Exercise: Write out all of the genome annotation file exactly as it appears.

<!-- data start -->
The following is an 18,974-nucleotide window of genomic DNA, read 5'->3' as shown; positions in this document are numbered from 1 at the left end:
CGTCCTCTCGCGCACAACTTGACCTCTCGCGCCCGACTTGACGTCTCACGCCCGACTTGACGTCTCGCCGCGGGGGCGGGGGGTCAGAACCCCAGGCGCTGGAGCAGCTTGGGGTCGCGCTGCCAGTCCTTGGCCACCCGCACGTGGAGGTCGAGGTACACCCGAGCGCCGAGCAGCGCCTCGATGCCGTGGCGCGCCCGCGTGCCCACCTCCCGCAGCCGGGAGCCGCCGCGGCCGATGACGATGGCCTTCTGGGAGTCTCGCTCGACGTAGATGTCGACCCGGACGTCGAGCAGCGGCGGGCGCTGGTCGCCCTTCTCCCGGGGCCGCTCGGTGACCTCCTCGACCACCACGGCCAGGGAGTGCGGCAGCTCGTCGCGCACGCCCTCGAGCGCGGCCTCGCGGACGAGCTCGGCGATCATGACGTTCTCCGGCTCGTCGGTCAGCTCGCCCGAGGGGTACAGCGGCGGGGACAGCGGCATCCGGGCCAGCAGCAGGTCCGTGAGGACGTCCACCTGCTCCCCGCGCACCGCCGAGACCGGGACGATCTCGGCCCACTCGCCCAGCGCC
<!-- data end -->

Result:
The following is an 18,974-nucleotide window of genomic DNA, read 5'->3' as shown; positions in this document are numbered from 1 at the left end:
CGTCCTCTCGCGCACAACTTGACCTCTCGCGCCCGACTTGACGTCTCACGCCCGACTTGACGTCTCGCCGCGGGGGCGGGGGGTCAGAACCCCAGGCGCTGGAGCAGCTTGGGGTCGCGCTGCCAGTCCTTGGCCACCCGCACGTGGAGGTCGAGGTACACCCGAGCGCCGAGCAGCGCCTCGATGCCGTGGCGCGCCCGCGTGCCCACCTCCCGCAGCCGGGAGCCGCCGCGGCCGATGACGATGGCCTTCTGGGAGTCTCGCTCGACGTAGATGTCGACCCGGACGTCGAGCAGCGGCGGGCGCTGGTCGCCCTTCTCCCGGGGCCGCTCGGTGACCTCCTCGACCACCACGGCCAGGGAGTGCGGCAGCTCGTCGCGCACGCCCTCGAGCGCGGCCTCGCGGACGAGCTCGGCGATCATGACGTTCTCCGGCTCGTCGGTCAGCTCGCCCGAGGGGTACAGCGGCGGGGACAGCGGCATCCGGGCCAGCAGCAGGTCCGTGAGGACGTCCACCTGCTCCCCGCGCACCGCCGAGACCGGGACGATCTCGGCCCACTCGCCCAGCGCC